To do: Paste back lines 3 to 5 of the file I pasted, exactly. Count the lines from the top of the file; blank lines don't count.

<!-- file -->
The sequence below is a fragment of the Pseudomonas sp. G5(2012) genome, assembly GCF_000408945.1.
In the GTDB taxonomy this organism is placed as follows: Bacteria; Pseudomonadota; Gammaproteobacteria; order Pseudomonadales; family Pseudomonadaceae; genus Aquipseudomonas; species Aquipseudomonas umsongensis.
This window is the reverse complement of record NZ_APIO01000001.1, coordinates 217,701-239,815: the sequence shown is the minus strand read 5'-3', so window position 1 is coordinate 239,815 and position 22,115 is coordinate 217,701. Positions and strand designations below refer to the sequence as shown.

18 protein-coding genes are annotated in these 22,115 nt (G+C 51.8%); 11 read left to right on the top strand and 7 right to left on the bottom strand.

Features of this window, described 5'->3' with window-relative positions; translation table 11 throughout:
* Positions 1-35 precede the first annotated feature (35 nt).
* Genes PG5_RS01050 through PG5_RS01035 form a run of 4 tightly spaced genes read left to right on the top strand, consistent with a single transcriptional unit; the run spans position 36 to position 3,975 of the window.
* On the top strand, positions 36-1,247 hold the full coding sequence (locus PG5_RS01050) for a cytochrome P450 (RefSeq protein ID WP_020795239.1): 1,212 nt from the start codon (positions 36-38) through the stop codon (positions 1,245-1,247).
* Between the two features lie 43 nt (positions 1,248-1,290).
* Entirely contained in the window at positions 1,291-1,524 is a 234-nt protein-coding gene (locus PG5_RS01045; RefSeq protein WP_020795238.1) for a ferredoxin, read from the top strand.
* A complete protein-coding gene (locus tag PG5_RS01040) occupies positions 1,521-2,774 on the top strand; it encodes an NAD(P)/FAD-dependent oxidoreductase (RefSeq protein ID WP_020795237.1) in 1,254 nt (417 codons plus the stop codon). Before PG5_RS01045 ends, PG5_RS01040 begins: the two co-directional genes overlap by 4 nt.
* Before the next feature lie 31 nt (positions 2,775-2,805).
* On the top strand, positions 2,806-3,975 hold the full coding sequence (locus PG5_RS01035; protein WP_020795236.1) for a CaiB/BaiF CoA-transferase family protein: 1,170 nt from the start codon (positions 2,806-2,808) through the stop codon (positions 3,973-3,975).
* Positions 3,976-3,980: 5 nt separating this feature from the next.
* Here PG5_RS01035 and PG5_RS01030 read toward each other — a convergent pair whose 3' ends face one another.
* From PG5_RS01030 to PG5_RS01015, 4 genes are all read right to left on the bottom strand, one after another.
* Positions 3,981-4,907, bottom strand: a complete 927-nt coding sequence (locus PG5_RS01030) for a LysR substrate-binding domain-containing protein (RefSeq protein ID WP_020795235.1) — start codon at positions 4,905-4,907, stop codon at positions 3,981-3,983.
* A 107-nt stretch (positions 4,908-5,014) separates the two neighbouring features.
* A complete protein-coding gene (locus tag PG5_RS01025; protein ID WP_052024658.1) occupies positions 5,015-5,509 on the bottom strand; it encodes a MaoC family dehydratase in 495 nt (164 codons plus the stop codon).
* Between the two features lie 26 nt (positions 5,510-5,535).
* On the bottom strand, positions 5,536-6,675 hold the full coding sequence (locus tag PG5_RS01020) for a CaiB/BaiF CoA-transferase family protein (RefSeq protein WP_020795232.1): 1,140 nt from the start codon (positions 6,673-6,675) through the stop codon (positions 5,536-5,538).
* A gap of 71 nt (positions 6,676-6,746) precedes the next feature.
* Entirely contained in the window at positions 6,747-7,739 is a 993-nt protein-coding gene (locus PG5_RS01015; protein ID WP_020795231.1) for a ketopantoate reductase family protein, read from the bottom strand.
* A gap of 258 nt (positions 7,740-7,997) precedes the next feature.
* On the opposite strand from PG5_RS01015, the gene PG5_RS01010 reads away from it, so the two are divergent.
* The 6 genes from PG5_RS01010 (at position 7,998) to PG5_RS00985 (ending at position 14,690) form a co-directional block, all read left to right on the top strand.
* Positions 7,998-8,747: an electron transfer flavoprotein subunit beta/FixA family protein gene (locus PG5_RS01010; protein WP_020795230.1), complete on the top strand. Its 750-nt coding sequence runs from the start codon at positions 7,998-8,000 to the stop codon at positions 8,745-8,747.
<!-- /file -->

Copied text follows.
This window is the reverse complement of record NZ_APIO01000001.1, coordinates 217,701-239,815: the sequence shown is the minus strand read 5'-3', so window position 1 is coordinate 239,815 and position 22,115 is coordinate 217,701. Positions and strand designations below refer to the sequence as shown.

18 protein-coding genes are annotated in these 22,115 nt (G+C 51.8%); 11 read left to right on the top strand and 7 right to left on the bottom strand.

Features of this window, described 5'->3' with window-relative positions; translation table 11 throughout: